Public Hearings Set For Mayor’s Proposed Budget

What will the City Council do with Mayor Bill Finch’s budget plan? The mayor has submitted a $522,966,587 spending document to the City Council that calls for a modest hike of just under one mil representing a roughly $120 tax increase on the average city homeowner if approved by the city’s budget-making body. The budget year begins July 1. The council’s Budget and Appropriations Committee led by Sue Brannelly and Mike Marella has set up a series of meetings with various departments to review the mayor’s budget.

The council’s budget hearing schedule posted on the city’s website lists two public hearings on the general fund for April 24, 6 p.m. in City Council Chambers and May 6, 6 p.m. in the City Council Chambers. This is your chance to influence budget committee changes. See full budget committee schedule here.



  1. OIB Readers,
    The 2015 budget presented by the Mayor does not represent the real issues the public and CC have to wrestle with. The total city and educational expenses increase from $517 Million to almost $523 Million. And a chart on page 10 of the budget indicates the City plans to increase Education by $9.8 Million. Isn’t that wonderful? Shouldn’t that cover the “minimum budget requirement” the State requires? And the kids will be well served. And doesn’t that cut City spending from last year’s $298 Million to about $293 Million? In spite of new Public Safety 39 positions at about $100,000 per person? That’s good, right?

    Wrong …

    Let’s look at the Mayor’s proposal for IN KIND contributions to Education that are a part of the offered budget. Whether they are on the table or off the table at the moment relative to BOE or State Financial authorities, it is instructive to see how the Mayor has “prepared the way” for the City Council to initially feel it is an easy year that calls for a 1.5% property tax increase. That is a phony number until the BOE contribution is settled.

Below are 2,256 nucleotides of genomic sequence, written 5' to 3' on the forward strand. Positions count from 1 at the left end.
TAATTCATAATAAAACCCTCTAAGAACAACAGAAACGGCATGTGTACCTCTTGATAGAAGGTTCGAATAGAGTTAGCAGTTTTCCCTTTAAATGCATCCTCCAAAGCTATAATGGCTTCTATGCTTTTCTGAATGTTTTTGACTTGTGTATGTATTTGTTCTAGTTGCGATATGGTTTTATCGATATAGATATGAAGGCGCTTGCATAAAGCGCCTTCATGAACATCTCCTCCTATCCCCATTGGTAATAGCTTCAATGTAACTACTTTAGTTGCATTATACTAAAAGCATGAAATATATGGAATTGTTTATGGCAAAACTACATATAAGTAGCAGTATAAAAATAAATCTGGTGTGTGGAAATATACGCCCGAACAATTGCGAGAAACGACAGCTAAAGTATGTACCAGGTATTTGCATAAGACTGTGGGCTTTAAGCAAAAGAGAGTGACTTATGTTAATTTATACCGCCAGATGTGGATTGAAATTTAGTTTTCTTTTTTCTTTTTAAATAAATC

IN KIND EXPENSES–proposed transferred to BOE

    Comptroller		    $223,041
    Finance			     135,429
    In-Plant Printing	     217,955
    Purchasing		      29,402
    Treasury		       6,401
    Cit Attorney		     313,590
    Archives		      35,380
    Civil Service	 	      52,161
    Grants Personnel	   1,839,660
    Labor Relations		     387,603
    City IT			     292,299
    Police			   1,548,769
    City Facilities Maintenance  624,120
    Sanitation/Recycling	     606,099
    Engineering		      40,702
    Building Department	     121,398
    Lighthouse/After School	   1,761,761*
    		Total	  $8,235,770
    Supportive Contributions   1,600,000**
                  Grand Total $9,835,770***

    ***Variance Surplus to BOE (Page 10)

    *Lighthouse program expenses are for the entire program. Lighthouse program seeks to gain grants and does receive State/Federal funding each year. Why are these Revenues not shown with the Lighthouse Budget Details on Page 316? When they are received where is the public able to see them offset taxpayer dollars and show a surplus in the after school budget reports? Has the City been receiving funds and not accounted to the public for their expenditure? Why does the Council not receive a Grants budget report along with the monthly financial report?

    **City Supportive Contributions are indicated on pages 329 and 331 of the budget. Those shown total $695,275 and indicate no shift from current expenses. How was a number of this size created by City Finance Department?